“The CZ Trail is a jewel, and we’re thrilled to be able to make it safer and more accessible, and to spread the word about this beautiful place,” County Commissioner Margaret Magruder said in the statement. “I thank the friends of Wayne Naillon for starting us on this incredible journey.”
A better CZ Trail will also be a key piece of the already growing interest in cycling we’ve seen in Columbia County.
Work on the trail will begin this spring and is expected to last up to two years. If you haven’t ridden on it yet, I highly recommend it. Check out just a few of the adventures I’ve had on it over the years here and here.
— Jonathan Maus: (503) 706-8804, @jonathan_maus on Twitter and email@example.com
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Great news! (I loved cycling along this trail.) Thanks for all of those who worked on this application (and donated the initial funds too)!!
Wow, it seems like there are a ton of trails I didn’t know even existed. Is there a website that summarize them all with maps, etc…
RH, best info. I’ve found is on the Oregon Hikers website, which is a fantastic resource in its own right:
It’s got a lot of interesting history & description (thanks, bobcat!) but still a bit challenged in the map department. But the trail pretty much parallels the Scappoose-Vernonia Rd., with the exception of the last 4 miles or so at the west end before joining Hwy. 202 – there it plunges up into the hills southwest toward Vernonia, and is presumeably not the rail grade any more (?) because it gets pretty dang steep.
From the Scappoose end it’s very easy to find – there’s a trailhead right off Hwy 30. A really nice ride, up (and over) the crest. The 10 or so miles spanning the crest are especially enjoyable, IMO. There’s a trailhead about 6 miles east of the crest, IIRC, so it’s easy to hop on there, too.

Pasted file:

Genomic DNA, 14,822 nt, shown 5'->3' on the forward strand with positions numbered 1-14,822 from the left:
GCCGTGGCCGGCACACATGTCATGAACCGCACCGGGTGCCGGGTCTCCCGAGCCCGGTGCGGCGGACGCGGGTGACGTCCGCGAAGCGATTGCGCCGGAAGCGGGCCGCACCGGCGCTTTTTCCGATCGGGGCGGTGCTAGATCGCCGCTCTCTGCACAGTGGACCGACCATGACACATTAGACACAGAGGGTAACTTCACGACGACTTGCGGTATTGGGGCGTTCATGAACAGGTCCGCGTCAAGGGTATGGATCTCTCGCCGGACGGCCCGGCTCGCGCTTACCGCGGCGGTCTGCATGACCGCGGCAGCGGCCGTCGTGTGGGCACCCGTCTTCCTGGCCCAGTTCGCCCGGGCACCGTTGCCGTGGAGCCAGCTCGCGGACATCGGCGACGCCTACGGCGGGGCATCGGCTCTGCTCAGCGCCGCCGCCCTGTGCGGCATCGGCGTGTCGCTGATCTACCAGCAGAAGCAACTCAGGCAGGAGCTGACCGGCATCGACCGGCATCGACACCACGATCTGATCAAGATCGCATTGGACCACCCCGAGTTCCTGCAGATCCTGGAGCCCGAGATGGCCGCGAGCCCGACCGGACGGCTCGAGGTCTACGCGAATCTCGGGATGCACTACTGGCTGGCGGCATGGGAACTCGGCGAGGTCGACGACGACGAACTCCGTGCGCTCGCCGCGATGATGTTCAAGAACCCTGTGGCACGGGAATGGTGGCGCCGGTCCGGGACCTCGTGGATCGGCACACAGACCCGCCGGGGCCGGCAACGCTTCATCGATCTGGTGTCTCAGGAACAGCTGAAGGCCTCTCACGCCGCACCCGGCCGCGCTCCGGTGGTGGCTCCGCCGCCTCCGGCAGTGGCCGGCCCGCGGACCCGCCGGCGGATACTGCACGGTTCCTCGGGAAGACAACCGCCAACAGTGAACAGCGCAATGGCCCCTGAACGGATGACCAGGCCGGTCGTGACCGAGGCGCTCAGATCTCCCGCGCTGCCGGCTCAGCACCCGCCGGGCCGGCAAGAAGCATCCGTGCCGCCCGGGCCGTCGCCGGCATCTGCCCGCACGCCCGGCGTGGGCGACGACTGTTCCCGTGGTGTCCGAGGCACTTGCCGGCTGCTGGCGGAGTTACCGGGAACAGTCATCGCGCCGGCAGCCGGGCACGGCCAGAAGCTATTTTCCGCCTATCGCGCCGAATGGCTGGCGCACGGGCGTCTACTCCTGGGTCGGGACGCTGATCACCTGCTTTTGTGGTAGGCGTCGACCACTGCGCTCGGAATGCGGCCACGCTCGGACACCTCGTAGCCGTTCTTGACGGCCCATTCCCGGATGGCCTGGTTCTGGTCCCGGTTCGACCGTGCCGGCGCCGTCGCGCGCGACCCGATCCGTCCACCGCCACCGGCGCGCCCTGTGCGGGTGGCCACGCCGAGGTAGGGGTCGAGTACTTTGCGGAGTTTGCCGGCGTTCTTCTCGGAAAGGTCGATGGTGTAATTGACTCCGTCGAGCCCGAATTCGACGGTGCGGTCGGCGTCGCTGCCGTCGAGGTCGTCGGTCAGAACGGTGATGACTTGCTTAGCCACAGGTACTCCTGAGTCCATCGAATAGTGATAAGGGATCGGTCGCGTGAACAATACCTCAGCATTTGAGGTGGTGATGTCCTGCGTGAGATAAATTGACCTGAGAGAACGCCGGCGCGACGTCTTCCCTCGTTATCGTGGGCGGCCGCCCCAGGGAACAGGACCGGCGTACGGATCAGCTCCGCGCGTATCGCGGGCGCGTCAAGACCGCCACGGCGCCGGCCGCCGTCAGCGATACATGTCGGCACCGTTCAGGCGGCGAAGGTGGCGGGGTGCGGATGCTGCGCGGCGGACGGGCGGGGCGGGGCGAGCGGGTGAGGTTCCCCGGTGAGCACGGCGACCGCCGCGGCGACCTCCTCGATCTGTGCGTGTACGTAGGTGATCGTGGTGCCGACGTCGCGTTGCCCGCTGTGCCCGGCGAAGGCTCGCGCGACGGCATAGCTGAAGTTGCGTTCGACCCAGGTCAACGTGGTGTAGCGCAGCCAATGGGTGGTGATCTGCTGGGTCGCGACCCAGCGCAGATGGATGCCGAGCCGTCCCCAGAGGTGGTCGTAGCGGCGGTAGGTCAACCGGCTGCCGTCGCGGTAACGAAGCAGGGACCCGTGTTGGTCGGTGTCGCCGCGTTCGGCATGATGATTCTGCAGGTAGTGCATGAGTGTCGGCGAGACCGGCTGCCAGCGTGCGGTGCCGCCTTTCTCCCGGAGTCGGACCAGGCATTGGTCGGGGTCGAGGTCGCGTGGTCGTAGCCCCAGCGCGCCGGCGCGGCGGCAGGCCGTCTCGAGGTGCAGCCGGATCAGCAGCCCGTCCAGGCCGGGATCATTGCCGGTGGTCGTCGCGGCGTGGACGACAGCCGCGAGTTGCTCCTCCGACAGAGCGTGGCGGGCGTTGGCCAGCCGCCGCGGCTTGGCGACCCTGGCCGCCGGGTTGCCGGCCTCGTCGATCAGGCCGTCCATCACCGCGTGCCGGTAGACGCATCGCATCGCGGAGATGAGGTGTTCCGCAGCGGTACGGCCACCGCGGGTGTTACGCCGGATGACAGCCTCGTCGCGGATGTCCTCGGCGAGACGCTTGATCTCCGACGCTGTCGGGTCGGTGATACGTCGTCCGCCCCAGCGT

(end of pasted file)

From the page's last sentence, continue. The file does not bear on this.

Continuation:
Surfacing varies quite a bit, but I’d say it’s very rideable on 35c tires for the moderately skilled (me), and I’ll guess that a lot of cyclocross folks would find it to be just fine on 28c. On a Mt. Bike, no probs.
I agree with Jeff’s comments regarding ridability and for those interested in riding it one way, mostly downhill, starting outside of Vernonia: the trailhead is at the far end of Knott street, which abuts Hwy 47 on the north side of town. Park your car at the dead end of Knott street, walk (or ride!) your bike around the gate and up the steep, rough Jeep road about 1/4 mile, keeping right if the trail route seems unclear. Once you cross the berm, you are on the official CZ Trail and the route is obvious except for a T intersection in the first mile or so where you turn left. When we rode it last September, we only saw one person-a hunter- until we reached the summit. You should ride this now and enjoy the serenity before it really gets discovered.